Welcome to Friday, October 1. Today, the leader of a prominent program at Yale resigns her post. Guilford College temporarily moves classes online because of Covid-19. And an update on the University of Northern Iowa professor who required masks in his classes.

Today’s Briefing was written by Megan Zahneis, with contributions from Andrew Mytelka and Julia Piper. Write us: megan.zahneis@chronicle.com.

Echoes of a donor-intent dispute at Yale.

Yale U. hopes that a $50-million investment over five years will help diversify its faculty. “We want to expose more scholars to the Yale experience,” a campus official says.
Yale University

A dispute over a prestigious academic program at Yale has sparked faculty accusations that the university is allowing donors to unduly influence both the program’s curriculum and who will teach in it. Is this a replay of what happened 26 years ago, when Yale returned a $20-million gift over the donor’s demand to approve the faculty members his generosity had financed?

The New York Times reported on Thursday that Beverly Gage, a tenured historian on the Yale faculty, had resigned as head of the Brady-Johnson program in grand strategy, which exposes a handful of students each year to classic literature and well-connected guest speakers. Gage, who had led the program since 2017, said the university appeared to be bowing to the wishes of the donors, a former U.S. Treasury secretary and a mutual-fund tycoon.

Gage said Yale, apparently in response to complaints from one of the donors, was creating an advisory board for the program consisting of conservative heavyweights, including Henry A. Kissinger, the 98-year-old former secretary of state, who had been picked by the donors. Yale said it needed to convene the advisory board to comply with the terms of the donors’ $17.5-million gift. The board “wouldn’t have a controlling power,” Pericles Lewis, vice president for global strategy and vice provost for academic initiatives, told the Times. Lewis denied that Yale had been influenced by donor pressure.

But Gage said she saw the new board — if assembled solely at the donors’ behest and if not diverse in generational, ideological, and other ways — as simply helping the donors exert “surveillance and control” over the program’s curriculum and faculty. “It’s very difficult to teach effectively or creatively,” she said, “in a situation where you are being second-guessed and undermined and not protected.”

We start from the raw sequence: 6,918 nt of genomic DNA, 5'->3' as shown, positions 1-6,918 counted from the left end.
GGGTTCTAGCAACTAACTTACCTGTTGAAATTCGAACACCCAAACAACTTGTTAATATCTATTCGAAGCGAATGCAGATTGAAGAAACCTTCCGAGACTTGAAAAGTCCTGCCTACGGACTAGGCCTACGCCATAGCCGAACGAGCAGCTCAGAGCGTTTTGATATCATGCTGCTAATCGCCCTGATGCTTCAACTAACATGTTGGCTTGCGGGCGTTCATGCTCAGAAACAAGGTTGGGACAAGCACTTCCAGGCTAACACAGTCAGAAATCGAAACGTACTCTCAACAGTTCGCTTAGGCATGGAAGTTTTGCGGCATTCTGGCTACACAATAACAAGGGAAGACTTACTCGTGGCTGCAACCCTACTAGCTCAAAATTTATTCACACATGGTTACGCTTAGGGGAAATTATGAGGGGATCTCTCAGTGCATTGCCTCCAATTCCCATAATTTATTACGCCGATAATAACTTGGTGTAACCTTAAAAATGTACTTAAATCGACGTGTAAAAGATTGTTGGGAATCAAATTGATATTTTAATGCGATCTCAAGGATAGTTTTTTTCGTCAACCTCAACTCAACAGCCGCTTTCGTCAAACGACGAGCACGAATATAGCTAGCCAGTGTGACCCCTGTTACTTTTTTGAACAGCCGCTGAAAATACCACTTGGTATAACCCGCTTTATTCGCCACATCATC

The turning point, for Gage, was when she was told that the donors were prepared to sue to regain the gift funds, and that one of the donors’ separate $250-million gift might be in jeopardy too. That was enough, she said, for Yale to agree to the donors’ choice of board members. Days later, she resigned.

Yale was also in the news today for more benign reasons. An expert there says that a map the university owns, which it once touted as a medieval treasure, is fake. Scholars had for decades questioned the authenticity of the Vinland Map, which Yale unveiled in 1965 and, at the time, said was created in 1440. A new analysis of the map found found high levels of a titanium compound used in inks that were first produced in the 1920s. (The New York Times)

Quick hits.

  • Guilford College, in North Carolina, is moving classes online until at least October 6, following a spike in Covid-19 cases on campus. Guilford’s vaccination mandate has an October 15 deadline. (College website)
  • A pay-equity dispute at Rutgers University, in New Jersey, seems only to have been exacerbated by the public institution’s $1.2-million proposal to close longstanding pay gaps between female and male faculty members. Several women say the process has been neither transparent nor fair. (The Chronicle)
  • Stanford University’s Delta Delta Delta sorority chapter will boycott the fall rush period and delay recruiting new members until winter, citing concerns about equity and recruits’ mental health. (The Stanford Daily)
  • In other Stanford news, the university plans to buy the campus of Notre Dame de Namur University, a Roman Catholic institution in nearby Belmont, Calif. (Higher Ed Dive)